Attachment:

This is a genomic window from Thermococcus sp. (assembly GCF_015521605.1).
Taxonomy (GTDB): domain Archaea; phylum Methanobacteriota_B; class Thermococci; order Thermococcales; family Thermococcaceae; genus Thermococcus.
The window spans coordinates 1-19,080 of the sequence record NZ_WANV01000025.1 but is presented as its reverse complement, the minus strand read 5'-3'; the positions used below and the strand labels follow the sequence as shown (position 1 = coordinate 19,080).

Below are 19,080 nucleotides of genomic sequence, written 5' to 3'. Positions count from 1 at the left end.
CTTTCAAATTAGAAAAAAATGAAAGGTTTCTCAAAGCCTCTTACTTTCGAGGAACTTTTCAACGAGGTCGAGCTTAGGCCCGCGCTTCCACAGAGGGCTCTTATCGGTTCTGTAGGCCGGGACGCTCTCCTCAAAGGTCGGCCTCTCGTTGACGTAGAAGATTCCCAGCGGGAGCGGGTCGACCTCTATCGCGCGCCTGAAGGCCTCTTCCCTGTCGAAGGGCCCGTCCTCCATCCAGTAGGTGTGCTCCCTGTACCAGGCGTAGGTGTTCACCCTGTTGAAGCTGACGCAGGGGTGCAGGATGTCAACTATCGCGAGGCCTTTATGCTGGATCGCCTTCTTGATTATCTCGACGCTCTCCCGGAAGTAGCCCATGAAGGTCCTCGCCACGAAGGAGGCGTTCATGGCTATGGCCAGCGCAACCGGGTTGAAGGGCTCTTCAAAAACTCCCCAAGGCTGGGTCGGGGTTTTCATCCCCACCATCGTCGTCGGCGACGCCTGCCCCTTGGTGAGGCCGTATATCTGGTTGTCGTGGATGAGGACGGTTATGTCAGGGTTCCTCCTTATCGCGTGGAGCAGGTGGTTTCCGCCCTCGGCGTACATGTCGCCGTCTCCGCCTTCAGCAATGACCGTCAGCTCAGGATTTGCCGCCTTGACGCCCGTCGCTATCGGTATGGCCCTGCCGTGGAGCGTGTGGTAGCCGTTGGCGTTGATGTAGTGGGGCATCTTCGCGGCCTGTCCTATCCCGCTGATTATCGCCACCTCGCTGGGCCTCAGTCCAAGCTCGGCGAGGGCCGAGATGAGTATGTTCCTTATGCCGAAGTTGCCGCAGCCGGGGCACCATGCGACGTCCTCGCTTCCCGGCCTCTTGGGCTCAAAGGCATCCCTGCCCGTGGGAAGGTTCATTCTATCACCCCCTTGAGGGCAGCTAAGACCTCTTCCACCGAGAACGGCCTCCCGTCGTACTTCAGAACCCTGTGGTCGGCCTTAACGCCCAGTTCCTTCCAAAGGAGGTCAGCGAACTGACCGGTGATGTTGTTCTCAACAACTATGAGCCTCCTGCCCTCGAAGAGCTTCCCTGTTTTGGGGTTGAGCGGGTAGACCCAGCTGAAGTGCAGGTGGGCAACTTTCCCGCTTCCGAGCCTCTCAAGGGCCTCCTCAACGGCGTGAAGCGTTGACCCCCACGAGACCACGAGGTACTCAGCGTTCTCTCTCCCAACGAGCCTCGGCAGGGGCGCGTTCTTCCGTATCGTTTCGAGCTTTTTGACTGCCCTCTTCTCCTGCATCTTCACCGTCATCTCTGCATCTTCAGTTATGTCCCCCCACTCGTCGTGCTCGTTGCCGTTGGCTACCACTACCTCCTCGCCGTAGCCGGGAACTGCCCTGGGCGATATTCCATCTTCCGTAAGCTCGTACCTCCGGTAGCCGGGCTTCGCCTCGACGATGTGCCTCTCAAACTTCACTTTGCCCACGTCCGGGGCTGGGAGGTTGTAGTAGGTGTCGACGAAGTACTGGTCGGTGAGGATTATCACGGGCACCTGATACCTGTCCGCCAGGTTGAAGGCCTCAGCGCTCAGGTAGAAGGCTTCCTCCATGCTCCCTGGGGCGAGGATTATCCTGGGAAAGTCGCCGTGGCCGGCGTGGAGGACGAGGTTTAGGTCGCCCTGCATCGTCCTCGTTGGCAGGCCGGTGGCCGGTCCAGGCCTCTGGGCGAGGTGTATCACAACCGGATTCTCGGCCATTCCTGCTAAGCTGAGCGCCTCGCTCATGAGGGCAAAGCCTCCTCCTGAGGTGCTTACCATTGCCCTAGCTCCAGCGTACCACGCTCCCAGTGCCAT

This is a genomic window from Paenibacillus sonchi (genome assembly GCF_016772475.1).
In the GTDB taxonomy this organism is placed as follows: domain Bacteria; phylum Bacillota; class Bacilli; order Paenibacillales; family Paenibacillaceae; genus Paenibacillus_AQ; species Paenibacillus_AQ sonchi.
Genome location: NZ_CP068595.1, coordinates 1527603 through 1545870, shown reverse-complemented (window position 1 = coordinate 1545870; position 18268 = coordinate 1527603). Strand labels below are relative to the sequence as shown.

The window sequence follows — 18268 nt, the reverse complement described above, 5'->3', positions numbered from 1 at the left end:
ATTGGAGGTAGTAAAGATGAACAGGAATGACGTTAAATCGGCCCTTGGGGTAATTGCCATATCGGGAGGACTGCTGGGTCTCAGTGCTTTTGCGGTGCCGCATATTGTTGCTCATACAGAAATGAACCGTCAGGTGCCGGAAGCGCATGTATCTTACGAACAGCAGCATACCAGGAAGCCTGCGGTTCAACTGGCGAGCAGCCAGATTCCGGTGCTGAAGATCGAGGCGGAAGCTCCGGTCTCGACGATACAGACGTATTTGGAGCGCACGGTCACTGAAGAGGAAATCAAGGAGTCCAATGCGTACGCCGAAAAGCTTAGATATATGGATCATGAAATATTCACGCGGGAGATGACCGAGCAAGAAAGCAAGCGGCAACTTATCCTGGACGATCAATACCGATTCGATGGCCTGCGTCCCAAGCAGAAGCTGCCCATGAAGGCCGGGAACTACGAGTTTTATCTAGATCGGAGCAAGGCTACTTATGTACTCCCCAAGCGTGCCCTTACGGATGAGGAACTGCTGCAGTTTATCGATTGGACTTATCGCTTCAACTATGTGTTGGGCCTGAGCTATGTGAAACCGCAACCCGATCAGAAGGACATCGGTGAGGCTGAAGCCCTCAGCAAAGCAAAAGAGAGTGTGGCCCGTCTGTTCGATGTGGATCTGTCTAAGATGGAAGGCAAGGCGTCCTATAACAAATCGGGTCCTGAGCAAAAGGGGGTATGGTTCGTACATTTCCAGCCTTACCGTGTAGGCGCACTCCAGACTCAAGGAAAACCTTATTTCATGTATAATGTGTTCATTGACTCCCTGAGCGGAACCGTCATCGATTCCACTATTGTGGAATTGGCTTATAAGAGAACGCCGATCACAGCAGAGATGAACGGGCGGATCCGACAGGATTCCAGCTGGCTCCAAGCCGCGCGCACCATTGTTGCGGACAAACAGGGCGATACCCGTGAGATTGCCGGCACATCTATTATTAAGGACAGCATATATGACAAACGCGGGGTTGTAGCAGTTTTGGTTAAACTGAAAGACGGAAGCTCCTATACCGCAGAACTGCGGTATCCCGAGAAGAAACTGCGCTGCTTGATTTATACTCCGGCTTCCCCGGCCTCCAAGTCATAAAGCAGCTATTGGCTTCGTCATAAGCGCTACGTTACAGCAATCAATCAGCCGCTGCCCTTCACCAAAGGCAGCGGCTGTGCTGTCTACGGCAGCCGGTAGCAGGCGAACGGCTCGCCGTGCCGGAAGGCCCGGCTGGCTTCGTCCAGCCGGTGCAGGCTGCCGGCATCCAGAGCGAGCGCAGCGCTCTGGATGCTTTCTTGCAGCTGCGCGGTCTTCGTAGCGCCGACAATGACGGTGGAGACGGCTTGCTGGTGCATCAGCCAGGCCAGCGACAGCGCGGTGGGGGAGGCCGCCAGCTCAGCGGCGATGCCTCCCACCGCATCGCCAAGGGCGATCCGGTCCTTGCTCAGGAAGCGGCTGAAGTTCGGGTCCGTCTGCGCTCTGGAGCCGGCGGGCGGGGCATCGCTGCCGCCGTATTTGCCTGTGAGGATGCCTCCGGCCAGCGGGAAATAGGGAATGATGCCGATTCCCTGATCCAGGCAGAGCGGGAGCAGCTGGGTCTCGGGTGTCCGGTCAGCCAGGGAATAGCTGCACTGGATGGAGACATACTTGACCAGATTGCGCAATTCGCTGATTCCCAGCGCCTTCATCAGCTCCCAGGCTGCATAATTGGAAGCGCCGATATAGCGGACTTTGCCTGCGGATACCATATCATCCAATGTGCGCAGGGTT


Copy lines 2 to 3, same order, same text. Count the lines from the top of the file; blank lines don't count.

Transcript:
Taxonomy (GTDB): domain Archaea; phylum Methanobacteriota_B; class Thermococci; order Thermococcales; family Thermococcaceae; genus Thermococcus.
The window spans coordinates 1-19,080 of the sequence record NZ_WANV01000025.1 but is presented as its reverse complement, the minus strand read 5'-3'; the positions used below and the strand labels follow the sequence as shown (position 1 = coordinate 19,080).